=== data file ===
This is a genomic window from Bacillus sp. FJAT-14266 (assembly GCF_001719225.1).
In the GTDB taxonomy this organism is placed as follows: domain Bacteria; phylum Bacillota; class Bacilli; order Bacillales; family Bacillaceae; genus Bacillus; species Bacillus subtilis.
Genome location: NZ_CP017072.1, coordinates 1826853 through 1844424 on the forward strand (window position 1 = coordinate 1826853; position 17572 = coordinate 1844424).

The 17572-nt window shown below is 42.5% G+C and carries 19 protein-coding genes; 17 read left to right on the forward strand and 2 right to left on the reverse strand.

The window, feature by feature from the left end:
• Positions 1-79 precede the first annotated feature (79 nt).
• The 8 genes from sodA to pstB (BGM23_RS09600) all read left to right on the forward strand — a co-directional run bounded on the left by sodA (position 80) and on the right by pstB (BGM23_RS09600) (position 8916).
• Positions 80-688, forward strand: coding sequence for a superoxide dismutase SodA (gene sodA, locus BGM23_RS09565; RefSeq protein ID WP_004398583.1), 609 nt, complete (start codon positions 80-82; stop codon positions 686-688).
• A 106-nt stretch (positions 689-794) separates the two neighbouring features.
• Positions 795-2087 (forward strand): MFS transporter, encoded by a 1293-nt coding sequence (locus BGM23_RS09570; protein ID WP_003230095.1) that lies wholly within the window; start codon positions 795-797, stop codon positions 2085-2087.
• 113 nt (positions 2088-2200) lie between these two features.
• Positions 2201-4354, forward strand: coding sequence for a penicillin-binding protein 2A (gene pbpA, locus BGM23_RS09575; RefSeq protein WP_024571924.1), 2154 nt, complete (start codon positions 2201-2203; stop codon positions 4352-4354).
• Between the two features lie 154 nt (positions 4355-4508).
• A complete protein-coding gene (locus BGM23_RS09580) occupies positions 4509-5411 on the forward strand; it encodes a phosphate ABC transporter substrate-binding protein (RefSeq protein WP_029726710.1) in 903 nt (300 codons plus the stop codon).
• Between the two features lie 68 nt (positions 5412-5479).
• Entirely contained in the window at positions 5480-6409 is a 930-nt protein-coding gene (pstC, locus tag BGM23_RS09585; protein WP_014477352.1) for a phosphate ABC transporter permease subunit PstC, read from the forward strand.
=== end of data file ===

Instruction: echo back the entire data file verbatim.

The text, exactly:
This is a genomic window from Bacillus sp. FJAT-14266 (assembly GCF_001719225.1).
In the GTDB taxonomy this organism is placed as follows: domain Bacteria; phylum Bacillota; class Bacilli; order Bacillales; family Bacillaceae; genus Bacillus; species Bacillus subtilis.
Genome location: NZ_CP017072.1, coordinates 1826853 through 1844424 on the forward strand (window position 1 = coordinate 1826853; position 17572 = coordinate 1844424).

The 17572-nt window shown below is 42.5% G+C and carries 19 protein-coding genes; 17 read left to right on the forward strand and 2 right to left on the reverse strand.

The window, feature by feature from the left end:
• Positions 1-79 precede the first annotated feature (79 nt).
• The 8 genes from sodA to pstB (BGM23_RS09600) all read left to right on the forward strand — a co-directional run bounded on the left by sodA (position 80) and on the right by pstB (BGM23_RS09600) (position 8916).
• Positions 80-688, forward strand: coding sequence for a superoxide dismutase SodA (gene sodA, locus BGM23_RS09565; RefSeq protein ID WP_004398583.1), 609 nt, complete (start codon positions 80-82; stop codon positions 686-688).
• A 106-nt stretch (positions 689-794) separates the two neighbouring features.
• Positions 795-2087 (forward strand): MFS transporter, encoded by a 1293-nt coding sequence (locus BGM23_RS09570; protein ID WP_003230095.1) that lies wholly within the window; start codon positions 795-797, stop codon positions 2085-2087.
• 113 nt (positions 2088-2200) lie between these two features.
• Positions 2201-4354, forward strand: coding sequence for a penicillin-binding protein 2A (gene pbpA, locus BGM23_RS09575; RefSeq protein WP_024571924.1), 2154 nt, complete (start codon positions 2201-2203; stop codon positions 4352-4354).
• Between the two features lie 154 nt (positions 4355-4508).
• A complete protein-coding gene (locus BGM23_RS09580) occupies positions 4509-5411 on the forward strand; it encodes a phosphate ABC transporter substrate-binding protein (RefSeq protein WP_029726710.1) in 903 nt (300 codons plus the stop codon).
• Between the two features lie 68 nt (positions 5412-5479).
• Entirely contained in the window at positions 5480-6409 is a 930-nt protein-coding gene (pstC, locus tag BGM23_RS09585; protein WP_014477352.1) for a phosphate ABC transporter permease subunit PstC, read from the forward strand.